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The Lowveld’s Agricultural Potential

By Justin Salani

Farming is an industry which will never die, as long as humanity inhabits the earth. It is an industry where competition is limited, in fact where competition contributes a tiny fraction to the factors affecting the business. Disruptive technologies have come and disrupted many industries, yet the agriculture sector has not been affected, neither will food production be rendered obsolete. 

It is an industry which has on record transformed societies as we see them today. The Neolithic revolution (agriculture revolution) greatly changed how humans live, eat and interact, paving the way for modern civilisation. Farming has built modern economies, and is still the mainstay of developing countries’ economies. It is against this backdrop that we realise the value that the agriculture sector offers, and its potential contribution to nation building. 

The southeast lowveld has been one of the country’s agriculture hubs, with two large estates, Triangle and Hippo Valley producing about 80% of the country’s sugarcane crop. The main economic activity sustaining the small town, Chiredzi is actually agriculture. Despite the existence of these large plantations, the region still bears a great potential in the area of agriculture, making it wise to invest in agribusiness in the area. 

The completion of Tugwi-Mukosi dam unlocked yet another twin potential, agriculture intensification and extension of  cultivation, and recreation. The dam, with a capacity of 1.8 billion cubic meters is Zimbabwe’s largest inland water body. The dam adds to already existing large reservoirs which supply water for irrigation in Hippo Valley, Triangle, Mkwasine and Nandi estates. The dams include Manjirenji dam on the Chiredzi river, Lake Mutirikwi, Bangala dam, Nyajena, Tokwane and Manyuchi dams. 

Irrigation outlet along Manjirenji-Mkwasine canal

The construction of the planned Runde-Tende dam will further give Masvingo an impetus as the country’s growing irrigation hub. The dam has the potential to irrigate 30 000 hectares. While some of the existing dams have been overused, other dams such as Manyuchi have been underutilised, giving irrigation potential to areas such as Matibi 1 and Maranda communal lands. The government has also considered the rehabilitation of Chilonga Irrigation Scheme, one of the moribund irrigation schemes in the lowveld. 

Other moribund irrigation schemes which need investment for revitalization include Gudo and St Joseph. There is also a  considerable number of smallholder irrigation schemes which are being underutilised. These include schemes along Manjirenji-Mkwasine canal, Tokwane-Ngundu smallholder irrigation scheme, Rupangwana irrigation scheme. Expansion of irrigation schemes has also been taking shape in areas surrounding Mkwasine Estate, for example in Nyangambe and Magumire resettlement areas.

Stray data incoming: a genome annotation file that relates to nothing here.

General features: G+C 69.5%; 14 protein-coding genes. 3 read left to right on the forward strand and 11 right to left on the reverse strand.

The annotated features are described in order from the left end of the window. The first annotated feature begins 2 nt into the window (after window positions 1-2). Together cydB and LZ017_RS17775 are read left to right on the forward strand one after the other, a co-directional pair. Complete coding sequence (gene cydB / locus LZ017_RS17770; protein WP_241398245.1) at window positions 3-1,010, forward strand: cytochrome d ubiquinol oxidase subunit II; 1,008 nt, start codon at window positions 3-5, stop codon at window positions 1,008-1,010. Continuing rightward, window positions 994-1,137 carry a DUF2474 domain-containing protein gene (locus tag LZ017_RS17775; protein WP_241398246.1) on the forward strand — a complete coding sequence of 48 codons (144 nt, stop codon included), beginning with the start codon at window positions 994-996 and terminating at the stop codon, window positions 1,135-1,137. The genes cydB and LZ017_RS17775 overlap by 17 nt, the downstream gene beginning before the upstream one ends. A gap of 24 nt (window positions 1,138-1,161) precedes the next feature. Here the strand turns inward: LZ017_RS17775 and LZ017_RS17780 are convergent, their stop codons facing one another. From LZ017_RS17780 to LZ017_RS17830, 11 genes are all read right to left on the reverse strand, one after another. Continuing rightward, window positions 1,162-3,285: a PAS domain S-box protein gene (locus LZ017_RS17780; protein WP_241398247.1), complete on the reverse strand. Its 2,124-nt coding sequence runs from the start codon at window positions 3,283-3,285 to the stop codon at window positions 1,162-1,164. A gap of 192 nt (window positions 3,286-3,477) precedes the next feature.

The Kilimanjaro project has also opened up virgin land for sugarcane production and is aimed at benefiting indigenous people who will become out growers.

Existing irrigation schemes and those in the pipeline give the lowveld a large potential for agribusiness projects. These include business to do with the supply of irrigation machinery, servicing and irrigation infrastructure rehabilitation. There is a high demand for fertilisers, agrochemicals and other farm inputs. 

Chili crop grown under irrigation in Nyangambe communal area

There is also a great potential for contract farming, since most smallholder farmers seem struggling to maximise production. Value addition of the major produce can be done with the primary raw material obtained at a fairly low price since production cost in most of these areas is low. There is low land cost (rental) compared to the urban fringes and most smallholder schemes rely on gravity irrigation. 

Production of baby corn from maize \, and chili sauce are typical examples of value addition projects that can be implemented in the region. Most common crops grown under irrigation by smallholder farmers include maize, winter wheat, beans, groundnuts, water melons, chili, tomatoes amongst others.

The existence of underutilised as well as moribund irrigation schemes thus presents a greatest opportunity for commercial farmers who can invest in the area.

Nyaladzi Lester Kole

Nyaladzi Lester Kole is my full name. I was born in Plumtree and did my primary education in three different schools: Mlomwe Primary (Grade 1 to 3), Nopemano Primary (Grade 4 to 6) and Thekwane Primary Grade 7. I did my secondary education in Thekwane High (Form 1 to 6). I also did my degree in Publishing Studies at National Univesity of Science and Technology (NUST) and graduated in 2021. Currently working as a publisher at Scrivener Zimbabwe.

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